Measuring Transparency

57 Pages Posted: 20 Jul 2012 Last revised: 11 Apr 2013

See all articles by James R. Hollyer

James R. Hollyer

Department of Political Science, University of Minnesota

B. Peter Rosendorff

New York University (NYU) - Wilf Family Department of Politics

James Raymond Vreeland

Princeton University - Woodrow Wilson School of Public and International Affairs

Date Written: April 5, 2013

Abstract

Transparency is often viewed as crucial to government accountability, but its measurement remains elusive. This concept encompasses many dimensions, which have distinct effects. In this paper, we focus on a specific dimension of transparency: governments' collection and dissemination of aggregate data. We construct a measure of this aspect of transparency, using an item response model that treats transparency as a latent predictor of the reporting of data to the World Bank's World Development Indicators. The resultant index covers 125 countries from 1980-2010. Unlike some alternatives (e.g., Freedom House), our measure -- the HRV Index -- is based on objective criteria rather than subjective expert judgments. Unlike newspaper circulation numbers, HRV reflects the dissemination of credible content -- in that it has survived the World Bank's quality control assessment. We find that HRV systematically ranks democracies as more transparent than either Freedom House or newspaper circulation figures. We argue that these differences are theoretically significant, and that HRV serves as a better predictor of government performance (1) in autocracies or (2) when the consequences of policy choices are unknown to the public. We demonstrate that HRV is a stronger predictor of a wide range of governance outcomes than is media circulation, particularly for autocratic regimes.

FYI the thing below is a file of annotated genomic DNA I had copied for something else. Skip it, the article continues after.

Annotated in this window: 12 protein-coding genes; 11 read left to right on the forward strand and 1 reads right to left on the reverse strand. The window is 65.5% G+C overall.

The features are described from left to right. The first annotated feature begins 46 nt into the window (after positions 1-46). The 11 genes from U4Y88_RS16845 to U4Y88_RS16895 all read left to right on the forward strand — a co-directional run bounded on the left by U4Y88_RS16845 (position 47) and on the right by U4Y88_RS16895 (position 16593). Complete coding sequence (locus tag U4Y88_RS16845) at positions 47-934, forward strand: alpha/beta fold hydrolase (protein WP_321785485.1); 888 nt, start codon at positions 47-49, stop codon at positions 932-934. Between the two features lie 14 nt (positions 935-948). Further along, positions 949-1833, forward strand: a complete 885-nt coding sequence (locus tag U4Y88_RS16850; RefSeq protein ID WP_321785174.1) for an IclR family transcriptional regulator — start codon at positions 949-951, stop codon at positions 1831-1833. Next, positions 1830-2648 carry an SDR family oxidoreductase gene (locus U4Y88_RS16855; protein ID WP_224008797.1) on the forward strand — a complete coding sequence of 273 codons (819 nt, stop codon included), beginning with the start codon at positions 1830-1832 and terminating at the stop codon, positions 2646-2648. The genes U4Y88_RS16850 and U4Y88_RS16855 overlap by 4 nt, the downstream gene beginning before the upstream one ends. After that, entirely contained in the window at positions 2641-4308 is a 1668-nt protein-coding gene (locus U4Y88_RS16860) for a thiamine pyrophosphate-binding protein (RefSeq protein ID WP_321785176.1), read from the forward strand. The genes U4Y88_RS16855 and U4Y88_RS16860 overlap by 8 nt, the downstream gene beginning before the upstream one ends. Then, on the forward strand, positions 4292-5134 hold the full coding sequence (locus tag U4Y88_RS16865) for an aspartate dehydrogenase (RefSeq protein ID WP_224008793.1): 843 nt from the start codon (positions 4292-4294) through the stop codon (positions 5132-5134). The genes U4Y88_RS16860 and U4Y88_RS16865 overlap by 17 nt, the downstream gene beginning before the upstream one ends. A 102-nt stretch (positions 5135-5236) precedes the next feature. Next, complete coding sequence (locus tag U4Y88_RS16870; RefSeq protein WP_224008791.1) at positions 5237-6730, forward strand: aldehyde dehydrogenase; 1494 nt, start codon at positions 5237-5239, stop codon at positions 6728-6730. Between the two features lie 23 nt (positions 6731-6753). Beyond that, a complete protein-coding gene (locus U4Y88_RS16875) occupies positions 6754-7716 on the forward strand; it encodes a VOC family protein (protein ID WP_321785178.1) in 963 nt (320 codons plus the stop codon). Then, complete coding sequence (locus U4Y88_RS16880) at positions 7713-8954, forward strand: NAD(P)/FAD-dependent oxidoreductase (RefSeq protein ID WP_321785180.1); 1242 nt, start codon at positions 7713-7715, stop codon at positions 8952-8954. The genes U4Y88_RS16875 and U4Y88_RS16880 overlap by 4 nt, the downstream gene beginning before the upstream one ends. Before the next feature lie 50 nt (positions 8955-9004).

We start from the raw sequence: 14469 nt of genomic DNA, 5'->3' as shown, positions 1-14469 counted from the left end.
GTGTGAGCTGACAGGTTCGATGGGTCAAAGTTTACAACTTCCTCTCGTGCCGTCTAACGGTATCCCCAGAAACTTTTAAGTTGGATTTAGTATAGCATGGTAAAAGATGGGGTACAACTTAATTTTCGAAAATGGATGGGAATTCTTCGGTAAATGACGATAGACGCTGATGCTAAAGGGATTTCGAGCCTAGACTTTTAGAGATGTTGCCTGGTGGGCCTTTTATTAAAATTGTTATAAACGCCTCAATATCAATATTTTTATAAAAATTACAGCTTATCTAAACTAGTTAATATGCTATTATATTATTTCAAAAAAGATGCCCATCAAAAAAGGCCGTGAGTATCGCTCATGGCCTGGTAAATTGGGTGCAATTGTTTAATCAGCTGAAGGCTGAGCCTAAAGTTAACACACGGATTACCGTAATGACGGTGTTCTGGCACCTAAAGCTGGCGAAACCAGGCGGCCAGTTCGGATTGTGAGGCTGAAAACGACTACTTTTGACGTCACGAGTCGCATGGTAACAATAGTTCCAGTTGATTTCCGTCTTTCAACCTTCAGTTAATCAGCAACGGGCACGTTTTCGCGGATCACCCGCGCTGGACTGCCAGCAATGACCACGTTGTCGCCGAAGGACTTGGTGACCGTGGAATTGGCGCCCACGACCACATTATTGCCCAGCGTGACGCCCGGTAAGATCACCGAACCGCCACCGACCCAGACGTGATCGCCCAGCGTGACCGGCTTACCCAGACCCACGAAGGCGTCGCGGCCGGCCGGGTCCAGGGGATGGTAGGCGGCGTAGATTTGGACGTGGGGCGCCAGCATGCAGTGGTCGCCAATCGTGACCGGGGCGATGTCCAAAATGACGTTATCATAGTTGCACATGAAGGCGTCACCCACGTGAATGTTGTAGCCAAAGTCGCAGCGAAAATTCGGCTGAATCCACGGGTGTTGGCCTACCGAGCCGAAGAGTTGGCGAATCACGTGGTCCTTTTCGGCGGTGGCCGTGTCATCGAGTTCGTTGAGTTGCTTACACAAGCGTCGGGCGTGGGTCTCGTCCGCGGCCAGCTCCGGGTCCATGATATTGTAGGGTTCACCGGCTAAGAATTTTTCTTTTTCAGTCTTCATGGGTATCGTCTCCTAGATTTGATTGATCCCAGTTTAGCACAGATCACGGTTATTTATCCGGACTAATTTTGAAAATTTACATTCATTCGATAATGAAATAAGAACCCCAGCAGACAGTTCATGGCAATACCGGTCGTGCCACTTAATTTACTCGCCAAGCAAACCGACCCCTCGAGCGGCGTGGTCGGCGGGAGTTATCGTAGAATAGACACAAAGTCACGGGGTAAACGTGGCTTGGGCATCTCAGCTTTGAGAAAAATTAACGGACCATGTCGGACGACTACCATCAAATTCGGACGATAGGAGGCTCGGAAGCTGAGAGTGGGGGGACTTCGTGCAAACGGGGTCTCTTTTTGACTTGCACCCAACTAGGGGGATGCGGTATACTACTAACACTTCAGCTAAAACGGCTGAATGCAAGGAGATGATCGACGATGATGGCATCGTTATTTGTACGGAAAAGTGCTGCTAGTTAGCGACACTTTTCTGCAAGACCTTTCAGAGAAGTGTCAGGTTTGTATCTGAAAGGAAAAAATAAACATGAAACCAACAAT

Keywords: Transparency, Measurement, Accountability, Item Response, Democracy, Autocracy

JEL Classification: C43, C11, P16

Suggested Citation

Hollyer, James R. and Rosendorff, Bryan Peter and Vreeland, James Raymond, Measuring Transparency (April 5, 2013). Available at SSRN: https://ssrn.com/abstract=2113665 or http://dx.doi.org/10.2139/ssrn.2113665

James R. Hollyer (Contact Author)

Department of Political Science, University of Minnesota ( email )

1414 Social Sciences
267 19th Avenue South
Minneapolis, MN 55455
United States

HOME PAGE: http://jameshollyer.com

Bryan Peter Rosendorff

New York University (NYU) - Wilf Family Department of Politics ( email )

19 West 4th St.
2nd Floor
New York, NY 10012
United States

James Raymond Vreeland

Princeton University - Woodrow Wilson School of Public and International Affairs ( email )

Princeton University
Princeton, NJ 08544-1021
United States

HOME PAGE: http://www.profvreeland.com

Register to save articles to
your library

Register

Paper statistics

Downloads
388
rank
74,298
Abstract Views
2,833
PlumX Metrics
!

Under construction: SSRN citations will be offline until July when we will launch a brand new and improved citations service, check here for more details.

For more information